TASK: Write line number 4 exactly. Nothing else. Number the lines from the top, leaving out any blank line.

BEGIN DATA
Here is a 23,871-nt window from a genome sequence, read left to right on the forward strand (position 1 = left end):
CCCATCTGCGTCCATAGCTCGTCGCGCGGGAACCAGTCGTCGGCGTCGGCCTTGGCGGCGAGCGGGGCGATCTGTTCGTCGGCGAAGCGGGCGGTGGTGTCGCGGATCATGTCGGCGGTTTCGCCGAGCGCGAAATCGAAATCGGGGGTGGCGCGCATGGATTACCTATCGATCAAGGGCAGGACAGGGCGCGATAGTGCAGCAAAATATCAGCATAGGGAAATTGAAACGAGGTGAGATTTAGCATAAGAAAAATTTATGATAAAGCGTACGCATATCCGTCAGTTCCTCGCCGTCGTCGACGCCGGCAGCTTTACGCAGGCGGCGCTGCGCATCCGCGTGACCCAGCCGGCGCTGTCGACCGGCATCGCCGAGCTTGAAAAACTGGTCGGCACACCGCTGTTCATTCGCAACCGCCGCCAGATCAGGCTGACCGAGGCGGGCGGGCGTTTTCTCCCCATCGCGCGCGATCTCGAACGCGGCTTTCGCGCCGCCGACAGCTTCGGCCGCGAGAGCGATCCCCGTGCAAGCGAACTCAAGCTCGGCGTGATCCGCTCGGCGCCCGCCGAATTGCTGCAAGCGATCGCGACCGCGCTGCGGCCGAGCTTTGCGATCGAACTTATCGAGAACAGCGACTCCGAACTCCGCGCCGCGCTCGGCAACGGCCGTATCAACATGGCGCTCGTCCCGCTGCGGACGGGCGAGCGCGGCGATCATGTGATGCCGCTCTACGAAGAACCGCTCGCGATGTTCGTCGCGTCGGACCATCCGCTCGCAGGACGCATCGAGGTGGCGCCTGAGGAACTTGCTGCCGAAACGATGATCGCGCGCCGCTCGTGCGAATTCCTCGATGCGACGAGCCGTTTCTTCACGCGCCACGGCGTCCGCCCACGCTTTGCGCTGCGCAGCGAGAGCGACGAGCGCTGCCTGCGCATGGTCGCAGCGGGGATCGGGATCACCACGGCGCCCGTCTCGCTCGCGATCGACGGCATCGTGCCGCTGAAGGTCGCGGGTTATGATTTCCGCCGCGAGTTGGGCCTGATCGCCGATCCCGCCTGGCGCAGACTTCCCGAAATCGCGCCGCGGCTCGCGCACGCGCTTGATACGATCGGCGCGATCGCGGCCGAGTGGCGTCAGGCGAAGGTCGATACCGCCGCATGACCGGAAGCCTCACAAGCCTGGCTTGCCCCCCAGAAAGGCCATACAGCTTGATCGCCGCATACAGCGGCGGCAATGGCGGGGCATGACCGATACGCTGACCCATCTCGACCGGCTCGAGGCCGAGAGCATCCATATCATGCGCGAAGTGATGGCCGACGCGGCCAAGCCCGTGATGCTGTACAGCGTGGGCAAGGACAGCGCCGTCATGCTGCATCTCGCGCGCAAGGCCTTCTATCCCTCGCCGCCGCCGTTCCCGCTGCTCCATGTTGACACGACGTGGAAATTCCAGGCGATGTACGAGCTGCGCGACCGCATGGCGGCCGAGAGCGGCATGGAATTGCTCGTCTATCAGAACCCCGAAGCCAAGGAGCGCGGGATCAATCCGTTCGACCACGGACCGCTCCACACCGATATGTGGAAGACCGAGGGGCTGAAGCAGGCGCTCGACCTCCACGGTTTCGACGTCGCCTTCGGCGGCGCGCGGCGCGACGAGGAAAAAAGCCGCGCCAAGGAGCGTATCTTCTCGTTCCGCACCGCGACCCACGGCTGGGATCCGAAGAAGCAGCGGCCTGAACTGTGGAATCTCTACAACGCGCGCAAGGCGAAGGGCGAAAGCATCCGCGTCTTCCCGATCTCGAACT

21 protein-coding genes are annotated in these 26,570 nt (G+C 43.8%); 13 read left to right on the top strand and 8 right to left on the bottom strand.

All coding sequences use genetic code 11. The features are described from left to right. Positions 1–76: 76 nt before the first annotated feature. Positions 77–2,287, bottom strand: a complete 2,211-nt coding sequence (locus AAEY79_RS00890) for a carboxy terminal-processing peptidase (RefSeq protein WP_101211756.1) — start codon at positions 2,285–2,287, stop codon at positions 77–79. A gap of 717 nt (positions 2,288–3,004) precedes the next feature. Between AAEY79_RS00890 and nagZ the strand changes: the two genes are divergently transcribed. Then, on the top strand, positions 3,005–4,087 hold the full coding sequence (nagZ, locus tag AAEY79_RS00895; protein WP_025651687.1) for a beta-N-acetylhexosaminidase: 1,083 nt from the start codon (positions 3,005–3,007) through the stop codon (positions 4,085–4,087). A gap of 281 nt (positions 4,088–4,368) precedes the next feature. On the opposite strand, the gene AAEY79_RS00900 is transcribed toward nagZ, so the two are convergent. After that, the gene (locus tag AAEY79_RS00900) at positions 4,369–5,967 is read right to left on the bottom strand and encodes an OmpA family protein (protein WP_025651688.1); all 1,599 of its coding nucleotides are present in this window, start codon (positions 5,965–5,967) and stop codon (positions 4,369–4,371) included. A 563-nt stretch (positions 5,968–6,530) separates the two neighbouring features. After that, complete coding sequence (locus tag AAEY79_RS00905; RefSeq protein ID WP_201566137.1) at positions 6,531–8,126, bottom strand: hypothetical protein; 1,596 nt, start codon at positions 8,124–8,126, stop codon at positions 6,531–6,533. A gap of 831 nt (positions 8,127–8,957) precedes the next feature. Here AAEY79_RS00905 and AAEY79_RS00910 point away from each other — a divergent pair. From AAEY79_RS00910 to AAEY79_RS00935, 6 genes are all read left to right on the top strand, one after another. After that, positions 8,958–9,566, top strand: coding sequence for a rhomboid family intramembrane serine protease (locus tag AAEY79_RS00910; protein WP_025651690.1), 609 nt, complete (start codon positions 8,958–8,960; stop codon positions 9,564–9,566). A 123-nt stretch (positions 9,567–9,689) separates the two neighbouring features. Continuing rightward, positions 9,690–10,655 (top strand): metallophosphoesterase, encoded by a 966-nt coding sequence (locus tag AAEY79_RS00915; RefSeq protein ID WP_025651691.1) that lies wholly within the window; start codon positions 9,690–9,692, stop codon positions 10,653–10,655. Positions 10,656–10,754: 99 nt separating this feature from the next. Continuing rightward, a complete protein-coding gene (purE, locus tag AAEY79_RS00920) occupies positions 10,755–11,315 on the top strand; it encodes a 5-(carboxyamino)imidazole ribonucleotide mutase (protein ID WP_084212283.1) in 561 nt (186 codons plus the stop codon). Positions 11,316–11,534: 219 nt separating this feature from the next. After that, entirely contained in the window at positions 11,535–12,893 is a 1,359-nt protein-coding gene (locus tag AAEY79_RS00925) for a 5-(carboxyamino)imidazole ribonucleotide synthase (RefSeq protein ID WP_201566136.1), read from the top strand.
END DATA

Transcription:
All coding sequences use genetic code 11. The features are described from left to right. Positions 1–76: 76 nt before the first annotated feature. Positions 77–2,287, bottom strand: a complete 2,211-nt coding sequence (locus AAEY79_RS00890) for a carboxy terminal-processing peptidase (RefSeq protein WP_101211756.1) — start codon at positions 2,285–2,287, stop codon at positions 77–79. A gap of 717 nt (positions 2,288–3,004) precedes the next feature. Between AAEY79_RS00890 and nagZ the strand changes: the two genes are divergently transcribed. Then, on the top strand, positions 3,005–4,087 hold the full coding sequence (nagZ, locus tag AAEY79_RS00895; protein WP_025651687.1) for a beta-N-acetylhexosaminidase: 1,083 nt from the start codon (positions 3,005–3,007) through the stop codon (positions 4,085–4,087). A gap of 281 nt (positions 4,088–4,368) precedes the next feature. On the opposite strand, the gene AAEY79_RS00900 is transcribed toward nagZ, so the two are convergent. After that, the gene (locus tag AAEY79_RS00900) at positions 4,369–5,967 is read right to left on the bottom strand and encodes an OmpA family protein (protein WP_025651688.1); all 1,599 of its coding nucleotides are present in this window, start codon (positions 5,965–5,967) and stop codon (positions 4,369–4,371) included. A 563-nt stretch (positions 5,968–6,530) separates the two neighbouring features. After that, complete coding sequence (locus tag AAEY79_RS00905; RefSeq protein ID WP_201566137.1) at positions 6,531–8,126, bottom strand: hypothetical protein; 1,596 nt, start codon at positions 8,124–8,126, stop codon at positions 6,531–6,533. A gap of 831 nt (positions 8,127–8,957) precedes the next feature. Here AAEY79_RS00905 and AAEY79_RS00910 point away from each other — a divergent pair. From AAEY79_RS00910 to AAEY79_RS00935, 6 genes are all read left to right on the top strand, one after another. After that, positions 8,958–9,566, top strand: coding sequence for a rhomboid family intramembrane serine protease (locus tag AAEY79_RS00910; protein WP_025651690.1), 609 nt, complete (start codon positions 8,958–8,960; stop codon positions 9,564–9,566). A 123-nt stretch (positions 9,567–9,689) separates the two neighbouring features. Continuing rightward, positions 9,690–10,655 (top strand): metallophosphoesterase, encoded by a 966-nt coding sequence (locus tag AAEY79_RS00915; RefSeq protein ID WP_025651691.1) that lies wholly within the window; start codon positions 9,690–9,692, stop codon positions 10,653–10,655. Positions 10,656–10,754: 99 nt separating this feature from the next. Continuing rightward, a complete protein-coding gene (purE, locus tag AAEY79_RS00920) occupies positions 10,755–11,315 on the top strand; it encodes a 5-(carboxyamino)imidazole ribonucleotide mutase (protein ID WP_084212283.1) in 561 nt (186 codons plus the stop codon). Positions 11,316–11,534: 219 nt separating this feature from the next. After that, entirely contained in the window at positions 11,535–12,893 is a 1,359-nt protein-coding gene (locus tag AAEY79_RS00925) for a 5-(carboxyamino)imidazole ribonucleotide synthase (RefSeq protein ID WP_201566136.1), read from the top strand.